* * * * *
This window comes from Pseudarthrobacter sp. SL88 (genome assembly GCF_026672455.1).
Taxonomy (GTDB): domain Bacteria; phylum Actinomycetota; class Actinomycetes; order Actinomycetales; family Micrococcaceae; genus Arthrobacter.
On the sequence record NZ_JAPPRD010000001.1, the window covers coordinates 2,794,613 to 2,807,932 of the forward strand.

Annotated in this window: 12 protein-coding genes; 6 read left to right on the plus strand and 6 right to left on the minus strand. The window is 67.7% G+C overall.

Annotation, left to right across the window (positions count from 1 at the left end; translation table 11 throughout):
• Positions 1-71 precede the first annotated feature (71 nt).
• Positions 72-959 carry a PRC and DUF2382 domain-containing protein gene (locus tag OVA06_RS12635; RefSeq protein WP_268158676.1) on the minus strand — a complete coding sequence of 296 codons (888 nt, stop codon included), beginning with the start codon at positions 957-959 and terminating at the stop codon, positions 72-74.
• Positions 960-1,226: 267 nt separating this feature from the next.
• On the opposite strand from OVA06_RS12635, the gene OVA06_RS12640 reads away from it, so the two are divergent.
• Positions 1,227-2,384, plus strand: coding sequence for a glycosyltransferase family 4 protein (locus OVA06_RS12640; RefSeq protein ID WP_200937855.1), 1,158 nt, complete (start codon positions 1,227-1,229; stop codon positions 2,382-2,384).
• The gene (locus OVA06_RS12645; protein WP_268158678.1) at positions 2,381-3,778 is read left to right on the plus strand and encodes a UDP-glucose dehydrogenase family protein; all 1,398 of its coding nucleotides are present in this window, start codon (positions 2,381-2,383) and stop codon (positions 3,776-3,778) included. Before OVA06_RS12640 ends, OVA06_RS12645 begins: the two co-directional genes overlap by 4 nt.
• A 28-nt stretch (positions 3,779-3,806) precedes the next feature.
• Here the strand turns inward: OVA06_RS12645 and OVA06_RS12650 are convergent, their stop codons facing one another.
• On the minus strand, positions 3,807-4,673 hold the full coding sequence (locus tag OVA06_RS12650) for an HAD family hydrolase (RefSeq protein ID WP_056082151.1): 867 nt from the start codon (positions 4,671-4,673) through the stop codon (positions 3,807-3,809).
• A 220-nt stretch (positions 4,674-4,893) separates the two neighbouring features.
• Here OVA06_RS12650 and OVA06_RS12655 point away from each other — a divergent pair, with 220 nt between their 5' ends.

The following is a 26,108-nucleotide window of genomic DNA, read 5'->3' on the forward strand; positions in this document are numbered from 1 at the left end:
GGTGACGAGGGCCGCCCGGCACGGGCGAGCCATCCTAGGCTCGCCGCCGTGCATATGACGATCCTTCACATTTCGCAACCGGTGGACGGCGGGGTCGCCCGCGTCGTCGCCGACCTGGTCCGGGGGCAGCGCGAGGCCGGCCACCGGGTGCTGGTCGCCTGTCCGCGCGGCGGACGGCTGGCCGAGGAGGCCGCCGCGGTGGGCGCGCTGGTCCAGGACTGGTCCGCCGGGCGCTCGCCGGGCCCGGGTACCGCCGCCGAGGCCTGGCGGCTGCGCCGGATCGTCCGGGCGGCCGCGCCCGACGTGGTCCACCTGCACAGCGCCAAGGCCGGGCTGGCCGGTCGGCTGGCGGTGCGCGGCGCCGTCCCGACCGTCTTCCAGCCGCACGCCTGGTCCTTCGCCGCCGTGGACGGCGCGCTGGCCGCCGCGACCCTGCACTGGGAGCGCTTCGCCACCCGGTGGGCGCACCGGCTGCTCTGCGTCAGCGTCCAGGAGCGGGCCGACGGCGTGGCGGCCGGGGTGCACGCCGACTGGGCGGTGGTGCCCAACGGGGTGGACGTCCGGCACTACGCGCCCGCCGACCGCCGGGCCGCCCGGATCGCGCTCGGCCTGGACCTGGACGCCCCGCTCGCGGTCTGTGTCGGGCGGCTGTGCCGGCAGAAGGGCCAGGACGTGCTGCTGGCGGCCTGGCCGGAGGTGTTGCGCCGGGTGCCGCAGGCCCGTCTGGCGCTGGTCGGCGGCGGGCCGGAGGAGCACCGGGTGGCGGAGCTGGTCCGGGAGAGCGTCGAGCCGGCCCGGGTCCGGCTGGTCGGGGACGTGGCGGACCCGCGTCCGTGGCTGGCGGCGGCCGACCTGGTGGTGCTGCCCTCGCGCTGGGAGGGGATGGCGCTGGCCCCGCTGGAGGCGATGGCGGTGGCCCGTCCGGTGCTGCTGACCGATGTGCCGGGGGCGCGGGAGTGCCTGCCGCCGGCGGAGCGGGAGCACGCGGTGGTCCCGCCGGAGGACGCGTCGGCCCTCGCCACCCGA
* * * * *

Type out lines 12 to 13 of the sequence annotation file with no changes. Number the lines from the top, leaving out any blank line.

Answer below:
• A 28-nt stretch (positions 3,779-3,806) precedes the next feature.
• Here the strand turns inward: OVA06_RS12645 and OVA06_RS12650 are convergent, their stop codons facing one another.